I like it when an author spends a lot of time explaining why this time it's different, then closes with the argument that we should buy gold, because that is what worked before. So, I guess it is "kinda" different this time, but not really different.
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Old 11-28-2008, 01:55 PM   #6
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Quote:
Originally Posted by samclem View Post
Can anyone who has watched this provide Martenson's rationale for choosing gold, of all the potential commodities, as the dependable stable storehouse of value? I guess I could invest the time to view it . . .

I like it when an author spends a lot of time explaining why this time it's different, then closes with the argument that we should buy gold, because that is what worked before. So, I guess it is "kinda" different this time, but not really different.
It's differently different this time?
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Old 11-28-2008, 09:24 PM   #7
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Originally Posted by dex View Post
OK, I listened to the final chapter.
It reminded me of those from the
early 80s - invest in gold - due to huge inflation and financial problems - see Howard Ruff
mid 80s - prepare for nuclear war - survivalism & gold
I think that Dr. Martenson was not providing specific action recommendations in his final chapter. Instead, he was trying to provide examples of the kinds of actions that could appear on someone's action list. I agree that he could have made this much more clear, and failing to do this risks making him look like a crackpot. This is too bad, because I found the preceding chapters to be of high quality.

I viewed the entire Crash Course this evening - all 3.5 hours of it - and sent Dr. Martenson a $25 donation via Paypal. If you knew how cheap I am, you'd realize that I didn't make this decision lightly Why did I do this? Because I was planning to do exactly the kind of comprehensive portfolio review and strategic planning that Martenson recommends in his final chapter, and Martenson not only expressed clearly and concisely many of the concerns I've been having recently, but he provided a wealth of factual information that would have taken me much time to uncover. I will be recommending the Crash Course to everyone I know.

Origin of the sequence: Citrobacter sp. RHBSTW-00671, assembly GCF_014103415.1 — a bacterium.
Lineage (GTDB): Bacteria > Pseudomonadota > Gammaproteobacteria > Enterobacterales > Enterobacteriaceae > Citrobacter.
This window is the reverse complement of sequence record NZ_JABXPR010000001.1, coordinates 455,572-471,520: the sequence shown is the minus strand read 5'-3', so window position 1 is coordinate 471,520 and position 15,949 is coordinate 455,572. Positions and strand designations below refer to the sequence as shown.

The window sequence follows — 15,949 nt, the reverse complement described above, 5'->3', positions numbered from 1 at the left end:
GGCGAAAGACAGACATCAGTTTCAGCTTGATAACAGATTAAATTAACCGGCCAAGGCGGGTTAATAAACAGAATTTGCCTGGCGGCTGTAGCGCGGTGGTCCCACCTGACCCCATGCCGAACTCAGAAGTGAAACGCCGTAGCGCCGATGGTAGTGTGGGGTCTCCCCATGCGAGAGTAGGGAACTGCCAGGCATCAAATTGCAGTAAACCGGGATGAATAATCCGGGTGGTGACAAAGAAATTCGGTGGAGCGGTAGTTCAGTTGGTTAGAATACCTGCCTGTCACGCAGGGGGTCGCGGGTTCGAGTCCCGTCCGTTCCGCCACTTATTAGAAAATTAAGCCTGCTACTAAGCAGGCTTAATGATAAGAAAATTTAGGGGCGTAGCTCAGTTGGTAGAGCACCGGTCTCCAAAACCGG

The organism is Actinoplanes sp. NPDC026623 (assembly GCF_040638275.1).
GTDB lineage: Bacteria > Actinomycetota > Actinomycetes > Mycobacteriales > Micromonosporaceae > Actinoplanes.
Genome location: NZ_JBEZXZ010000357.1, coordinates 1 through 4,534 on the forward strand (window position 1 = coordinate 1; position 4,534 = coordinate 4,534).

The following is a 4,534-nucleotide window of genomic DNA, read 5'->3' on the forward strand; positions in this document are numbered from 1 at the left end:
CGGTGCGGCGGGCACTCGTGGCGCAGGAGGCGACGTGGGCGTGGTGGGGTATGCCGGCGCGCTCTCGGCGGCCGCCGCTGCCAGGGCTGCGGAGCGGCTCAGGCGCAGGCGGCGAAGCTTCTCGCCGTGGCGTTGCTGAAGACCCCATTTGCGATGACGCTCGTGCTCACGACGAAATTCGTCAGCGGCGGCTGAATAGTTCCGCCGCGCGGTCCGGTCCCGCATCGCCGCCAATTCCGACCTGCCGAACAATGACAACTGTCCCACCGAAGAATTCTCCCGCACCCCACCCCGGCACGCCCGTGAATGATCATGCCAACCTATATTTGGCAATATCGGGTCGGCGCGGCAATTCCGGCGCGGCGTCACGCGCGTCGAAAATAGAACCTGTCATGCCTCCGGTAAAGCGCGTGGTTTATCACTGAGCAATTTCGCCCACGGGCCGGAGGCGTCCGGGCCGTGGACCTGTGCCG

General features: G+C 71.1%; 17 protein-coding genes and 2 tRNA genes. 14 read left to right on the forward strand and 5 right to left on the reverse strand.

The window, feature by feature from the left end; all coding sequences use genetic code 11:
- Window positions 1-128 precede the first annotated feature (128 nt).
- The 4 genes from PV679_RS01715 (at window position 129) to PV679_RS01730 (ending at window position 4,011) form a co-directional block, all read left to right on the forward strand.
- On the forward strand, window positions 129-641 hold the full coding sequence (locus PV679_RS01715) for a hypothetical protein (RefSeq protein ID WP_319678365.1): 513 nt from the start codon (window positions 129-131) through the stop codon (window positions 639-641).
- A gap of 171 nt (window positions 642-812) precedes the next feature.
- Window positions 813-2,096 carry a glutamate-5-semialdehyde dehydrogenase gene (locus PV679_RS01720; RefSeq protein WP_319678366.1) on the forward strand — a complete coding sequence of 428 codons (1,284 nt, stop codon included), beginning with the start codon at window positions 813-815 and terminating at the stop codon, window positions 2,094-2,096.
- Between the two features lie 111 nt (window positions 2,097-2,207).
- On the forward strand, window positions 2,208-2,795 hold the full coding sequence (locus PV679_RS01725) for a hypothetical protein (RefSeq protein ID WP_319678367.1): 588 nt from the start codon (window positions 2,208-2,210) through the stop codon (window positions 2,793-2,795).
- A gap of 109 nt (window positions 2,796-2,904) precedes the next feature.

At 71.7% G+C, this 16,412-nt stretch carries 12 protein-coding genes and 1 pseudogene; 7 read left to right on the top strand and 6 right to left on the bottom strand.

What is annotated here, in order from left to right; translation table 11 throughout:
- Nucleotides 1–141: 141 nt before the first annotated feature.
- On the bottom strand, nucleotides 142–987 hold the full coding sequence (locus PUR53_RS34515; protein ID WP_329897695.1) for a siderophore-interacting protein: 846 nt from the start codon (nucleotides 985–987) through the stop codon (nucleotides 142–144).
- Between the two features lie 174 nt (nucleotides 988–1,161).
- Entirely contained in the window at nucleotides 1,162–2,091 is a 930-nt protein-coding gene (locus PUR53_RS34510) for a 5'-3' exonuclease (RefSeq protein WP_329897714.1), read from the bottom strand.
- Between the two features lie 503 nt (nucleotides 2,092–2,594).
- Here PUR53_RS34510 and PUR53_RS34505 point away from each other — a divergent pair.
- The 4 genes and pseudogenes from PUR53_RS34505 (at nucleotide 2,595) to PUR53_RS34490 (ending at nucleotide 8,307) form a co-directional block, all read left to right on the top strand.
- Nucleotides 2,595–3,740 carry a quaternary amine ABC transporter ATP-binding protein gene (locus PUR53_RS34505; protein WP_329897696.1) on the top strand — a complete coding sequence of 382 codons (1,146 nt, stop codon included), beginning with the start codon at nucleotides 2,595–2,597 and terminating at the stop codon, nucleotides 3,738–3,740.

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Old 11-28-2008, 11:35 PM   #8
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Socca,
Don't get me wrong. I agree with the problems he identifies and the possible outcome.
I also like the way he suggest a person analyze a problem.

I didn't hear him talk about gold but that appears where he is going. Did he mention gold?

I don't think gold is the answer, while it can be part of the answer.
I would include in the mix
Foreign currency
Foreign stocks
Commodities

No one knows the timing on when things will really start to deteriorate. I thing there is sometime to learn and prepare. My guess is:
2009 - recession
2010 - 2012 or apx 2016 - 2020 stability
apx 2020? - affects of the current bail out hit the economy - higher than normal inflation - how bad, could it be compounded by foreign countries dumping dollars? Will the fed raise interest rates high enough to counteract this?

Gold will look good in the scenario where the dollar is falling - so will commodities, foreign currencies.
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Old 11-29-2008, 04:58 AM   #9
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I looked at this a while back.

He advises gold or other precious metals.